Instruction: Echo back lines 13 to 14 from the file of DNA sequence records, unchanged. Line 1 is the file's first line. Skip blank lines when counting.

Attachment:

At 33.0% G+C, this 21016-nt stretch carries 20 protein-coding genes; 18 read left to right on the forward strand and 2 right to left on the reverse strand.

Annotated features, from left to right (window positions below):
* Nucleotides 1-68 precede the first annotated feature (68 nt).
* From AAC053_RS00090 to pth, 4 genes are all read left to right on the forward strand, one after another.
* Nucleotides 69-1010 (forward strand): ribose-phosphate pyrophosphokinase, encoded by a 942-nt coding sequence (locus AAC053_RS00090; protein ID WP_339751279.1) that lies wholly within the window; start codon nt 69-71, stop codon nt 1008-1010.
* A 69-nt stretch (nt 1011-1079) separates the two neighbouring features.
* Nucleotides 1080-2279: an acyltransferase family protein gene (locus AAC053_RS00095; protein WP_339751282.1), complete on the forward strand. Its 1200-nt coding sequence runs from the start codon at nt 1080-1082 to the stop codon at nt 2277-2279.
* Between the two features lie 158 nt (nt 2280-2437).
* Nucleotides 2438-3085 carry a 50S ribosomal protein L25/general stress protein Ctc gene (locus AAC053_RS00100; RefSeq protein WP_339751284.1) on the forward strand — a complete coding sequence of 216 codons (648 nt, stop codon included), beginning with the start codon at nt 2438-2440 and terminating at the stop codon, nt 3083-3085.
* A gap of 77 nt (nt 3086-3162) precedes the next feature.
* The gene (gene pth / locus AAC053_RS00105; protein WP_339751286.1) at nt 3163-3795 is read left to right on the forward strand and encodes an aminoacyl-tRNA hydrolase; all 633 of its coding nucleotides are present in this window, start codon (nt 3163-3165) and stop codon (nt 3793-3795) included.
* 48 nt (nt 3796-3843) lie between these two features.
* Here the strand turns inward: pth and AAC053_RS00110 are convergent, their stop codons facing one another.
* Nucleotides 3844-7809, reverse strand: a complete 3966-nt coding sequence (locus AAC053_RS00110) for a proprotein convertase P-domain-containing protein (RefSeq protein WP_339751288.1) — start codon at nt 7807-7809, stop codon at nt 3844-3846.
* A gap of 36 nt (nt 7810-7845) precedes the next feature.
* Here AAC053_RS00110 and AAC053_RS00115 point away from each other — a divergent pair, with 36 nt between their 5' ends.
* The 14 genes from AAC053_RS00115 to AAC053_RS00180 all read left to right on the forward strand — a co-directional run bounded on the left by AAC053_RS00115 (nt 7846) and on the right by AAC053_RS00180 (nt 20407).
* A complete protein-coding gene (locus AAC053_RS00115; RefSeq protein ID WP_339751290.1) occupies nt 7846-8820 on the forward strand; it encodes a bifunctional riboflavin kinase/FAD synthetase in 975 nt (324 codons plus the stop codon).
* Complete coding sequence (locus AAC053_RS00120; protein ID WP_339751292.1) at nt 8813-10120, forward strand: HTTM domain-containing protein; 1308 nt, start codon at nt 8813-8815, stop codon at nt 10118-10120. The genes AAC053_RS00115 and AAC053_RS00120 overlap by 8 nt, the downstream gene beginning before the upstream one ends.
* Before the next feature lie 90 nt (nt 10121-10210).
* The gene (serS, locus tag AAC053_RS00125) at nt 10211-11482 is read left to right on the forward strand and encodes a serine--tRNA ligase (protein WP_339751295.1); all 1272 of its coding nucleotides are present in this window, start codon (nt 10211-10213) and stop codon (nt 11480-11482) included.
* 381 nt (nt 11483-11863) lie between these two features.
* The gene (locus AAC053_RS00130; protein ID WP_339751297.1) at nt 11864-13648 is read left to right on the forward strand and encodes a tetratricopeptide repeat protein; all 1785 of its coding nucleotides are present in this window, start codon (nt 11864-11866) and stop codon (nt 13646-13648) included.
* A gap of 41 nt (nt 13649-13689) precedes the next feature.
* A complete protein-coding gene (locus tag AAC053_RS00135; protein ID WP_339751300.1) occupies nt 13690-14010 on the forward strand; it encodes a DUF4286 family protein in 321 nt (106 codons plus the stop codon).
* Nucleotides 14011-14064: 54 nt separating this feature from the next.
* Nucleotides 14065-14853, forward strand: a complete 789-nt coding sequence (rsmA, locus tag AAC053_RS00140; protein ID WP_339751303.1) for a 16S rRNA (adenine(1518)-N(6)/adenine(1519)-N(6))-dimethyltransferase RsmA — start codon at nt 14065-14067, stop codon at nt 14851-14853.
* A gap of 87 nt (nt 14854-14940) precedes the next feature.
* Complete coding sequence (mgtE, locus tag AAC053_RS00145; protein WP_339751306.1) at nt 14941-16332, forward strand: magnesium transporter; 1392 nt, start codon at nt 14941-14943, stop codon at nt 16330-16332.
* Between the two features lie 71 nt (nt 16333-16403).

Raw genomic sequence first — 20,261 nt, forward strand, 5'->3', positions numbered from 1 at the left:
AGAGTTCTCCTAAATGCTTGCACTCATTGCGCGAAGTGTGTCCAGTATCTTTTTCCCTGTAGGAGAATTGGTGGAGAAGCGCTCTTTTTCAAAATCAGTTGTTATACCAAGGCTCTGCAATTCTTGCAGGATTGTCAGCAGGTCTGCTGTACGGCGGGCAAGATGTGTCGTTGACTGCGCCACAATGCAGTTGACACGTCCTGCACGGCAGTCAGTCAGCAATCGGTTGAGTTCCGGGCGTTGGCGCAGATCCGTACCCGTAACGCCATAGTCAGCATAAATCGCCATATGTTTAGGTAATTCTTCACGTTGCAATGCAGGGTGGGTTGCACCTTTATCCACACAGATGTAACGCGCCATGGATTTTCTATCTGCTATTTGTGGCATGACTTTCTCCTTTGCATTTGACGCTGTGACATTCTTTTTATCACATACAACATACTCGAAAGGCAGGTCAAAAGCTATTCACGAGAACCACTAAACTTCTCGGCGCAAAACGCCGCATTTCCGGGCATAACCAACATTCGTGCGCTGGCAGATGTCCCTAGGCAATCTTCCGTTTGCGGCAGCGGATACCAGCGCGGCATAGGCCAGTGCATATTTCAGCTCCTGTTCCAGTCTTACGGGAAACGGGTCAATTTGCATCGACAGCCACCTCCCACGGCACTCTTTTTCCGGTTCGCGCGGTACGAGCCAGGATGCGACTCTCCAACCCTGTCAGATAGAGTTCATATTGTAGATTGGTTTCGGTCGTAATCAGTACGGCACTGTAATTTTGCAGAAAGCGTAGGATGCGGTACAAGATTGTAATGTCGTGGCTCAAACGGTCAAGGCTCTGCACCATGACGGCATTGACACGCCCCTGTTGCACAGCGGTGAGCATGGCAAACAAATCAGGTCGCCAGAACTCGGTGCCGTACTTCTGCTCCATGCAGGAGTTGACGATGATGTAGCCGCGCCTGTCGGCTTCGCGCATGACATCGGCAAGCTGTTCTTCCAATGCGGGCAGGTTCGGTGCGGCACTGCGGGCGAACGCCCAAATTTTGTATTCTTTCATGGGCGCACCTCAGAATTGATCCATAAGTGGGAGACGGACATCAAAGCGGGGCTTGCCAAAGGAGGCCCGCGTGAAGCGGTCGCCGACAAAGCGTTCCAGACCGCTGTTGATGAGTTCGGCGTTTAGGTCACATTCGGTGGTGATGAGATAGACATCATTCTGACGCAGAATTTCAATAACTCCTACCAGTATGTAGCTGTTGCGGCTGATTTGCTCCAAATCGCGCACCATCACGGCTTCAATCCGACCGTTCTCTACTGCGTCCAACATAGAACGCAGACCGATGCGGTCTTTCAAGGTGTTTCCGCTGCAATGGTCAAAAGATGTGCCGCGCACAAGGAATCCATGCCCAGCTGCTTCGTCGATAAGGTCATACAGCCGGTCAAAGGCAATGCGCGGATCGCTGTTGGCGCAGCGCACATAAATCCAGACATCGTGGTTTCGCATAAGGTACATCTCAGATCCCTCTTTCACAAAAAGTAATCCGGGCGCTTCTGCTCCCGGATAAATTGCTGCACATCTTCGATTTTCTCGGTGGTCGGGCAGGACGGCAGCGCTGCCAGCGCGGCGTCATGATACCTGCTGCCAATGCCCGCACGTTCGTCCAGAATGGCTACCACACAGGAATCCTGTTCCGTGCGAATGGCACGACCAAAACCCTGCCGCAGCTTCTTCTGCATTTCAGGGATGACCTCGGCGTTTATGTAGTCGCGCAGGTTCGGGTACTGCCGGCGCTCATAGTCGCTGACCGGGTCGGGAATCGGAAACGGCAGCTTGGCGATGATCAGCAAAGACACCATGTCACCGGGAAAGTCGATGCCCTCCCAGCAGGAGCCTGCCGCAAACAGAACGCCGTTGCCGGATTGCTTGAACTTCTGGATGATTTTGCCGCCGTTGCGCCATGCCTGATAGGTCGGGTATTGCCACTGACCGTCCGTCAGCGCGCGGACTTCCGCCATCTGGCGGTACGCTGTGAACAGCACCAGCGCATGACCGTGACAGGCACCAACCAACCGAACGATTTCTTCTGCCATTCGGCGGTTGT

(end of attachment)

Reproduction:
* Here the strand turns inward: pth and AAC053_RS00110 are convergent, their stop codons facing one another.
* Nucleotides 3844-7809, reverse strand: a complete 3966-nt coding sequence (locus AAC053_RS00110) for a proprotein convertase P-domain-containing protein (RefSeq protein WP_339751288.1) — start codon at nt 7807-7809, stop codon at nt 3844-3846.